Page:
Today I received Favorites, the zine Craig Fischer has put together to benefit Team Cul de Sac’s fundraising to support research into Parkinson’s disease. It’s a great little thing I encourage you to buy and read, and not — really! — just because I have a piece in it on Carl Barks.
You see, Team Cul de Sac is run by Chris Sparks, friend to the great cartoonist behind the comic strip of the same name, Richard Thompson, who was diagnosed with Parkinson’s in 2009. Its main project is a massive art book with contributions from a wide range of cartoonists to be published by Andrews McMeel in 2012.
Favorites is Craig’s and a bunch of other writers about comics’ way of contributing to this worthy cause. It unites thirty-odd such people, each of us writing about “our favorite comic”, whatever that may mean. Here’s the list of contributors: Derek Badman, David Bordwell, Noah Berlatsky, Alex Boney, Matthew J. Brady, Scott Bukatman, Joanna Draper Carlson, Isaac Cates, Rob Clough, Corey Creekmur, Andrew Farago, Craig Fischer, Shaenon K. Garrity, Dustin Harbin, Charles Hatfield, Jeet Heer, Gene Kanneberg Jr., Abhay Khosla, Susan Kirtley, Sean Kleefeld, Costa Koutsoutis, Andrew Mansell, Robert Stanley Martin, Chris Mautner, Joe McCulloch, Anna Merino, Mike Rhode, Jim Rugg, Frank Santoro, Chris Schweizer, Caroline Small, Tom Spurgeon, Ben Towle, and myself.
Favorites is $5. You can buy it through Team Cul de Sac.
Cover illo from Favorites by Richard Thompson.
I was sad to learn on Friday that the great silver-age cartoonist Gene Colan, known primarily for late 60s and 70s Marvel Comics like Iron Man, Howard the Duck, and above all Tomb of Dracula, passed away after several years of battling liver disease and cancer. He was one of the great stylists of his era, standing apart from his more classically oriented peers in the Marvel Bullpen with an open, expressive idiom — sort of like “Ghastly” Graham Ingels did at EC roughly a decade and a half earlier.
Unusually for a comic book artist, Colan’s drawing was defined less by contour and more by open, enveloping areas of dark. A dynamic chiaroscuro, his approach was less about the contrasting of forms than about their mutability.
The kind of smoky chiaroscuro — sfumato — developed by Leonardo in the late 15th century was a means of representing the fact that physical form is not clearly demarcated in space, there is no such thing as contour, but rather joined together infinitesimally. Colan’s drawing works a kinetic interpretation of this principle — hands disappear in blasts of energy, legs careen off wildly, facial features dissolve smokily, and forms undulate mercurially. Eschewing the solidity of the Kirby school of action cartooning, Colan created a thrilling alternative, painting with his pencil.
The cartooning duo Florent Ruppert and Jérôme Mulot are amongst the most remarkable emerging talents on the Francophone comics scene. A two-headed cartoon beast, theirs is an organic collaboration, melding writing and drawing. Their comics are possessed of a strong experimental formalism â€” elaborate analytical constructions, in which characters move and interact for our entertainment, as if in a petri dish.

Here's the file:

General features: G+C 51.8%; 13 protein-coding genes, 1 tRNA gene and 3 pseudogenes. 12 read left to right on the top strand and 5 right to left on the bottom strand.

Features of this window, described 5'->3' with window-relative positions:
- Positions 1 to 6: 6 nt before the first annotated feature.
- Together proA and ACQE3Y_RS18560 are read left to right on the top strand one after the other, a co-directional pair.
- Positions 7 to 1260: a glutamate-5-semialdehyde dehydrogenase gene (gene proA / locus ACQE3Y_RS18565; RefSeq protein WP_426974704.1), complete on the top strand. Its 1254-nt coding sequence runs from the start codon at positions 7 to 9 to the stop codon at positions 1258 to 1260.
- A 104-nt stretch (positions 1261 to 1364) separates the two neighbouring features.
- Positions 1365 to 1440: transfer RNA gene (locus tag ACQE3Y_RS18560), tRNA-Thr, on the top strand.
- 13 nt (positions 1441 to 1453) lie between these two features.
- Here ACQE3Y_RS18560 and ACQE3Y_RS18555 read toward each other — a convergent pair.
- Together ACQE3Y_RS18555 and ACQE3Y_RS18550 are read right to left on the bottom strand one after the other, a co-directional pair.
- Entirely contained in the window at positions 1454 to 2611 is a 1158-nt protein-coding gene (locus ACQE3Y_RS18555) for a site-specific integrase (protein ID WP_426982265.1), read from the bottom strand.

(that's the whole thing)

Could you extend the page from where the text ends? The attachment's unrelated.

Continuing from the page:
RIP Gil Scott-Heron & Geronimo Pratt.
The picks of the week from around the web.
Elmer “Geronimo” Pratt, or rather Geronimo Ji Jaga, passed away in his adopted home in Tanzania yesterday. His death should give us pause to reflect upon a largely forgotten, but no less disgraceful passage in American history. A Vietnam vet and Black Panther, he was convicted of a murder he didn’t commit and imprisoned for 27 years on charges fabricated by the FBI. He is one of a large number of black, Latino, and American Indian activists and revolutionaries — some of the most visible “terrorists” of the day — subjected to gross miscarriage of justice at the hands of the government, its COINTELPRO, and other institutions, from the 1960s onward.
Here’s a short primer, from a 1984 episode of 60 Minutes:
His life was both an object lesson in the history of American institutional racism and suppression of dissent, and a rare example of transcending suffering. He never gave up, and when the conviction was finally reversed in 1999, he was unwavering in commitment to his cause without showing any despondency, bitterness, or resentment. This man’s story should be taught in schools.
And let us not forget that there’s still a large number of people in America serving long prison terms on dubious convictions. Mumia Abu-Jamal, on death row for almost 30 years, is but the most famous and visible of them. Whether guilty or not, many of them have not been given the fair trials promised in the Constitution. Why does it seem the book has been closed on them?
This interview with Chester Brown, who is currently garnering much attention for his extraordinary new book Paying for It, was conducted at the 2004 MoCCA Arts Fest in a small storage room where they kept the boxed-up Harvey Awards, a couple of hours before the ceremony was to start. Brown had recently released the collected edition of Louis Riel, which naturally became the main subject of our conversation.
As should be evident from my 2005 review, I consider this a remarkable book in a remarkable oeuvre. I never thought the interview rendered Brown nor the book justice, consisting mostly of dead ends and leads left unpursued, but I still think the artist makes a number of interesting points and observations and foregrounds the motivations that led him to write Paying for It. I am in any case grateful that Mr. Brown took the time.
The interview was published at Rackham in 2004. This is its first publication in English. I hope you enjoy it, despite its shortcomings.
The picks of the week from around the web.